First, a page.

Project Summary

PCORI has identified long-term use of blood-thinning medicines as an important research topic. Blood thinners help prevent blood clots, but these medicines may cause other health problems if taken for a long time. Patients, clinicians, and others want to learn: How do different long-term blood-thinning treatments compare for patients who have had a blood clot? To help answer this question, PCORI launched a funding initiative in 2015 on New Oral Anticoagulants (NOACs) in the Extended Treatment of Venous Thromboembolic Disease. This research project is one of the studies PCORI awarded as part of this program.

This research project is in progress. PCORI will post the research findings on this page within 90 days after the results are final. In the meantime, results have been published in peer-reviewed journals, as listed below.

What is the research about?

More than 500,000 people in the United States are hospitalized each year because of blood clots that form in their blood vessels. Most blood clots form in people’s legs, but the clots can break loose and go into the lungs, causing serious problems, including death. On average, one in five people dies within one month of being diagnosed with a blood clot in the legs or lungs.

Some people who have had a blood clot in their legs or lungs need to take medicines called blood thinners for a long time to prevent additional clots. These medicines work well to treat blood clots and prevent new ones. But the medicines may have side effects, such as severe or uncontrolled bleeding. Treatment guidelines do not specify which blood thinners to use for long-term treatment of blood clots. Some blood thinners may work better than others to prevent additional clots or may be less likely to cause bleeding problems. In addition, research studies have not answered which blood thinner achieves the best balance between benefits and harms when taken for the long term.

This study compares the benefits and risks of all five available blood thinners when people take these medicines for the long term.

Who can this research help?

Information from this study can help people who have had a blood clot—and their doctors—choose a treatment.

What is the research team doing?

The research team is comparing the benefits and harms of five different blood thinners that people use for extended periods to prevent blood clots. The team is

  • Comparing the benefits and harms of each medicine
  • Looking at how the treatments work in different groups of people
  • Comparing their study results with findings from similar research

Patients who use these blood thinners, and also doctors, are working with the research team to design, conduct, and interpret the study.

The research team is using information from electronic healthcare databases that contain information about diagnoses, procedures, and prescribed drugs for more than 215 million people in the United States. The team is including people who used blood thinners for at least three months after having a blood clot, and continue to use them for longer. The study does not include people who used blood thinners before having a blood clot. The study is paying particular attention to how the blood thinners work for older adults, people with kidney impairment, and people who are at high risk of bleeding.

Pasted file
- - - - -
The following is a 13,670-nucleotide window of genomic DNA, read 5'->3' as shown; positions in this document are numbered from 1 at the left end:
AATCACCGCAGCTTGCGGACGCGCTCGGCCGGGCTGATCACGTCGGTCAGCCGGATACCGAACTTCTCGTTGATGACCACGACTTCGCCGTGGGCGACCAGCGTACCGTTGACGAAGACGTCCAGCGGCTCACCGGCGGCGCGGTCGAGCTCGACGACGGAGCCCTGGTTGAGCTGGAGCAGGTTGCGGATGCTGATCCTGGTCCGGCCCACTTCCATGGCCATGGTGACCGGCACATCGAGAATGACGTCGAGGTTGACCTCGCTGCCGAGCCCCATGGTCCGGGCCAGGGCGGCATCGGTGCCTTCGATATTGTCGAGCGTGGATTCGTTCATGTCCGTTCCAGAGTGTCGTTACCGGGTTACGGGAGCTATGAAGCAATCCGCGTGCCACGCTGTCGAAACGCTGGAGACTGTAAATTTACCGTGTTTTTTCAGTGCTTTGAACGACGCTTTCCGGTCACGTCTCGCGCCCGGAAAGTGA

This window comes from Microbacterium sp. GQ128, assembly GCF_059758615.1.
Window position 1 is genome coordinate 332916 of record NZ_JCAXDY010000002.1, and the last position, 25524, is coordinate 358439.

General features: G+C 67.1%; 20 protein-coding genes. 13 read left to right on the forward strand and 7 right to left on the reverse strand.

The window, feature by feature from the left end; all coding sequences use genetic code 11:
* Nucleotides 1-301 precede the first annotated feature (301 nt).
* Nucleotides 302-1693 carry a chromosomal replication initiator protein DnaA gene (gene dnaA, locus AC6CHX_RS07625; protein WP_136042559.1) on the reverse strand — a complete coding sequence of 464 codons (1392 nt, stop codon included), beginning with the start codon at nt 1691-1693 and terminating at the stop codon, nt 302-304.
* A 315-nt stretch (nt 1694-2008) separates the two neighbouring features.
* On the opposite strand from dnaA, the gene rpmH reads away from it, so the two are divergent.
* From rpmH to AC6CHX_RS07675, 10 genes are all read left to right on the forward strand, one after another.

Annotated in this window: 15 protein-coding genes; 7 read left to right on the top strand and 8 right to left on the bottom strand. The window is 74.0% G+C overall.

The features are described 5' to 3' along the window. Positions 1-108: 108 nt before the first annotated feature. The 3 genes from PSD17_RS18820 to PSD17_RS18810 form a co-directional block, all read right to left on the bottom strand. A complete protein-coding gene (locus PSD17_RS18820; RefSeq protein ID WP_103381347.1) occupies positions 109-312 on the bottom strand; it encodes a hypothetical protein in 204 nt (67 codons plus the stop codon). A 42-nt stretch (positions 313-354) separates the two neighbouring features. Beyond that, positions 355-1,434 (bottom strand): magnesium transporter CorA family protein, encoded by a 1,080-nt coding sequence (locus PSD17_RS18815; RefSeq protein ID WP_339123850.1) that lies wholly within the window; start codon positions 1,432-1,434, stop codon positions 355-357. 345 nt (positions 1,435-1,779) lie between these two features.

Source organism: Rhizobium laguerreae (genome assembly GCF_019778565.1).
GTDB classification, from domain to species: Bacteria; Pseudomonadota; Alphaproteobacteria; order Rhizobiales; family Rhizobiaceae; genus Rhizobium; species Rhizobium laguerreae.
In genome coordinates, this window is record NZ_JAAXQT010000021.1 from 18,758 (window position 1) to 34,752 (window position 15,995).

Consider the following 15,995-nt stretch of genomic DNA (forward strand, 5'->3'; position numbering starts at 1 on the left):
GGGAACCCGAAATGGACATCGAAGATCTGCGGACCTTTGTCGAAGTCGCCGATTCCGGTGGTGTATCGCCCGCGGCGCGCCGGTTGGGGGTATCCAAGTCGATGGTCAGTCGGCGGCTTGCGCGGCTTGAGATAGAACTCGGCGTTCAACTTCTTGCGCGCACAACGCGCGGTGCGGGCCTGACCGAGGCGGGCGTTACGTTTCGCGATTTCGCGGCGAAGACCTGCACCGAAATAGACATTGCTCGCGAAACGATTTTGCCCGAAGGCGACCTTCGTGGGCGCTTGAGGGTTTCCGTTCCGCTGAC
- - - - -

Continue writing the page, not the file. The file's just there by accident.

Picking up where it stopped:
The study is comparing the benefits and harms of different blood thinners by examining how many people taking each medicine have blood clots or bleeding complications at any time for up to 10 years after being diagnosed with a blood clot. The team is also looking at how many people die from any cause after long-term treatment with the five medicines being studied.

Research methods at a glance

Design Elements Description
Study Design Observational cohort study
Population Adults who had a blood clot, completed at least three months of treatment with blood thinners, and continued to take blood thinners afterward. Participants must not have taken blood thinners before getting a blood clot.
  • Dabigatran
  • Rivaroxaban
  • Apixaban
  • Edoxaban
  • Warfarin, no extended treatment

Bleeding complications (primary), number of new blood clots, death from all causes

Timeframe Timeframe Length of follow-up for collecting data on primary outcomes. View Glossary Up to 10 years

Project Information

Katsiaryna Bykov, PharmD, ScD
Brigham and Women's Hospital
The Dabigatran, Apixaban, Rivaroxaban, Edoxaban, Warfarin Comparative Effectiveness Research Study (The DARE warfarin CER study)

Key Dates

July 2016
November 2023

Study Registration Information


Has Results
Award Type
Health Conditions Health Conditions These are the broad terms we use to categorize our funded research studies; specific diseases or conditions are included within the appropriate larger category. Note: not all of our funded projects focus on a single disease or condition; some touch on multiple diseases or conditions, research methods, or broader health system interventions. Such projects won’t be listed by a primary disease/condition and so won’t appear if you use this filter tool to find them. View Glossary
Populations Populations PCORI is interested in research that seeks to better understand how different clinical and health system options work for different people. These populations are frequently studied in our portfolio or identified as being of interest by our stakeholders. View Glossary
Intervention Strategy Intervention Strategies PCORI funds comparative clinical effectiveness research (CER) studies that compare two or more options or approaches to health care, or that compare different ways of delivering or receiving care. View Glossary
State State The state where the project originates, or where the primary institution or organization is located. View Glossary
Last updated: April 21, 2022